When asked if he had ever had trouble getting his books in his four years here Olsen, stated “No never, they have always had them there and they had used copies, and I could always rent them, because it is cheaper that way. But this quarter has been bad, nothings been there. I have never had problems with finding my books, before the school always had them in stock, and this is my fourth year, so that’s what 11 quarters of classes without having the issue.”

Thomsen also said that before the takeover, in his first two quarters here as a freshman book supply was never an issue, only now in his third quarter has he had a problem in obtaining his books on campus.

 “We have the internet, we have recourse.”

Teachers and student alike now have to figure out what to do about the under stocking of books. For many, that answer has been Amazon. Bensel-Meyers said “[Teachers] have decided we are going to now tell students to buy their books from Amazon. In the past we didn’t have any recourse, but now we have the internet, we have recourse. “

When asked how he planned to deal with the missing books, “Thomsen said I think it is going to be cheaper for me in the long run to use Amazon, especially because I get free two day shipping with student prime.” Student prime is a program offered by Amazon that allows students to get shipping benefits, such as free two day shipping, and $3.99 overnight shipping for a half a year free by activating an .edu email. They also allow students to renew the program for half the price of normal consumers for as long as they are in school.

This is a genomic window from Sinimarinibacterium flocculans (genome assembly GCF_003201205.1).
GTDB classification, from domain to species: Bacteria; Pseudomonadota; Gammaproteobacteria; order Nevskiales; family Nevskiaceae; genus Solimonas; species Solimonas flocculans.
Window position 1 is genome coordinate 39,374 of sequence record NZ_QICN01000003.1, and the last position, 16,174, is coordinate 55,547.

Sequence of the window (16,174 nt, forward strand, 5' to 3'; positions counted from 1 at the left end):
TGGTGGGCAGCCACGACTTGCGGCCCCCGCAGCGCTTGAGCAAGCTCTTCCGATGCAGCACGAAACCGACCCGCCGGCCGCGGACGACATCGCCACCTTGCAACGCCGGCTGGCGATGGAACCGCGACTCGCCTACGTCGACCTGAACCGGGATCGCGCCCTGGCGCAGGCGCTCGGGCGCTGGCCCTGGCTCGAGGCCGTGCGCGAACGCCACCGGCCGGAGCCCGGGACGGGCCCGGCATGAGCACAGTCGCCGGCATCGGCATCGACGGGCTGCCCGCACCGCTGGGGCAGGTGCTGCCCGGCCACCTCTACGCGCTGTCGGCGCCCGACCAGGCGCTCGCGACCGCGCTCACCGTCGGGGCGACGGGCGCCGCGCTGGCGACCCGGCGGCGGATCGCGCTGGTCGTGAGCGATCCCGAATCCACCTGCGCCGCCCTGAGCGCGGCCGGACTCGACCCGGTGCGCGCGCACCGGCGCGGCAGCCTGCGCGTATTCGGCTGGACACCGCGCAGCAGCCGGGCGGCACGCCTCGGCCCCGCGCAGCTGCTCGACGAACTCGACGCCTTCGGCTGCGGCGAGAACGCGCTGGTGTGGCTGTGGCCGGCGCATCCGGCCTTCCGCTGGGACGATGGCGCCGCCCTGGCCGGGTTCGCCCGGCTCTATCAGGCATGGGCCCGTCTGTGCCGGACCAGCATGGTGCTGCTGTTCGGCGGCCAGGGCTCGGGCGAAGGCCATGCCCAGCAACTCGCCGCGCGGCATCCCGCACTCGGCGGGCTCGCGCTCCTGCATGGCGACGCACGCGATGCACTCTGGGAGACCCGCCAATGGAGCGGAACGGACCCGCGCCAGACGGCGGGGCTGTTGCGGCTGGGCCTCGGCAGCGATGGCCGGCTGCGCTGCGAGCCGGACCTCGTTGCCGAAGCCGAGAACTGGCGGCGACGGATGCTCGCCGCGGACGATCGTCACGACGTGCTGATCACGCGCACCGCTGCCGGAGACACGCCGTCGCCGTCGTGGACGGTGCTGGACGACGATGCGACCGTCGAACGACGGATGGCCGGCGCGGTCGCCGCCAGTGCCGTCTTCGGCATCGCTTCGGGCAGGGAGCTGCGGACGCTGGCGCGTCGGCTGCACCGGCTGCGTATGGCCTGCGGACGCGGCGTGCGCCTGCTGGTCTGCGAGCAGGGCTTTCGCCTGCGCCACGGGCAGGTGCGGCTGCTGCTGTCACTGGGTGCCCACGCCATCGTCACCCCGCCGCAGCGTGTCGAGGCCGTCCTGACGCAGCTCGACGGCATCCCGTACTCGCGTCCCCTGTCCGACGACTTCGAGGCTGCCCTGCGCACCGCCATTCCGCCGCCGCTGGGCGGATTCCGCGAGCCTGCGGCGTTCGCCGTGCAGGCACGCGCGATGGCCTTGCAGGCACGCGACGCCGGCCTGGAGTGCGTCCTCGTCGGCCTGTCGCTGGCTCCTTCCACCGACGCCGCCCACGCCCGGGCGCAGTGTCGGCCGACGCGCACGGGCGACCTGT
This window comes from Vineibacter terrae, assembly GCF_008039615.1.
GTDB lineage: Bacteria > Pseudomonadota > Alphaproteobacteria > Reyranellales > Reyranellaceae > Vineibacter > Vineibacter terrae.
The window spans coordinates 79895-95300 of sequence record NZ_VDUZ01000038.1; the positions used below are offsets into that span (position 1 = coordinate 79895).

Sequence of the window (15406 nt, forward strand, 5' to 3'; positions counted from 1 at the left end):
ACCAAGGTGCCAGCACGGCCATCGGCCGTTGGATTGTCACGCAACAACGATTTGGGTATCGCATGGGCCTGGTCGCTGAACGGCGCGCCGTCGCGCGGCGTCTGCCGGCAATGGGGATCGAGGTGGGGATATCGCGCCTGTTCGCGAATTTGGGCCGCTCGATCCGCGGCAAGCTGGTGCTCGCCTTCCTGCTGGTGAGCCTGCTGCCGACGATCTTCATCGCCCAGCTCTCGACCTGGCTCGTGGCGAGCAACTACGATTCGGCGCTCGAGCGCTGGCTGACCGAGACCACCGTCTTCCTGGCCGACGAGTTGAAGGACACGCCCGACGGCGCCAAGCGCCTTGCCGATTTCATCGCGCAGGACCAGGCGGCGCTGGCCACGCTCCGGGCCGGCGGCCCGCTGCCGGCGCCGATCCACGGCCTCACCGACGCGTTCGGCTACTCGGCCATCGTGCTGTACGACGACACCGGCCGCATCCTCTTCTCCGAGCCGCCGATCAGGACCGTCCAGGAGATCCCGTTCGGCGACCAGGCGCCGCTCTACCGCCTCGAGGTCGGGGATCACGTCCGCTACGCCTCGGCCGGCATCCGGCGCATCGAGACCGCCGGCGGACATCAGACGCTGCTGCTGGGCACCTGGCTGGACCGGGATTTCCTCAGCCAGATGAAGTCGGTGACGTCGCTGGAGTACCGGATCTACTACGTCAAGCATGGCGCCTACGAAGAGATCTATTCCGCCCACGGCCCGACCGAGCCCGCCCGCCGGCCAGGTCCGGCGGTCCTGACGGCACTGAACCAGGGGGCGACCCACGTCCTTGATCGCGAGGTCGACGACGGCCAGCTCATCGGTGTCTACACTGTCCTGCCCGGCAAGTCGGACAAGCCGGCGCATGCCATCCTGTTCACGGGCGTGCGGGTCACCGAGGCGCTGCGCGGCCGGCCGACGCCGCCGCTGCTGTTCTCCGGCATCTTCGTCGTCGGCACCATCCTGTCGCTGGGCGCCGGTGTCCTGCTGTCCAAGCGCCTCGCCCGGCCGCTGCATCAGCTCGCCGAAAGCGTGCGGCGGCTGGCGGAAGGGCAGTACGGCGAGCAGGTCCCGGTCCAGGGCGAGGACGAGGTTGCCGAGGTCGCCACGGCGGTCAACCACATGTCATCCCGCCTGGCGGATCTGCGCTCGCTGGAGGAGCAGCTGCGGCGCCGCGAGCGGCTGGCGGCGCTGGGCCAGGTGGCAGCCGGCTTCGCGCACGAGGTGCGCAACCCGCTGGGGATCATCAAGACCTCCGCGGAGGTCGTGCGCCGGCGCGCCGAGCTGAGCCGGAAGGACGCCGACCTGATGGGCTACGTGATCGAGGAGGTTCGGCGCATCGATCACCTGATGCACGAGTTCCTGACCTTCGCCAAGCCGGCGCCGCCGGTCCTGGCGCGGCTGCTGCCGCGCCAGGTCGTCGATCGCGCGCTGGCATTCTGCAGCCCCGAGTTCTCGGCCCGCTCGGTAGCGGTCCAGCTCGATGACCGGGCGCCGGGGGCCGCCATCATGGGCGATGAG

Student Steve Dunn has already turned to Amazon citing it as cheaper and knowing stock is not in short supply. He said “I was able to save $35 on one textbook alone shopping on Amazon.” He got this course book for just $10, a 78 percent decrease from the bookstores asking price of $45.

Thomsen also said when buying books in the future, “I will most likely use Amazon, only because it cheaper, saves me time, money, and helps me avoid annoying second visits to the bookstore.”

Olsen also echoed the opinions cited above saying, “In the past I have used Amazon because you can books for 2 bucks. And maybe after this I’ll buy Amazon books because I don’t want to have to wait another week after classes start to get my books.”

 

2 Responses to DU Bookstore, bankrupt of books?

  • Cory Lamz
    Cory Lamz says:

    Great bookstore photos. I especially liked the photos of the empty shelving. If a picture is worth a thousand words, that picture is worth 10,000! This all comes at an interesting time, since Follett’s takeover seems to have changed a lot of bookstore operations. I wish you would have talked to some professors though – how has it affected their teaching methods or their courses as a whole?

  • Rhianna Dow
    Rhianna Dow says:

    I really liked the empty bookshelf photos as well. I experienced this issue as well when going to see what books I needed this quarter. However, I am still confused as to why students are still buying books from the bookstore because it is far more expensive than other sources online.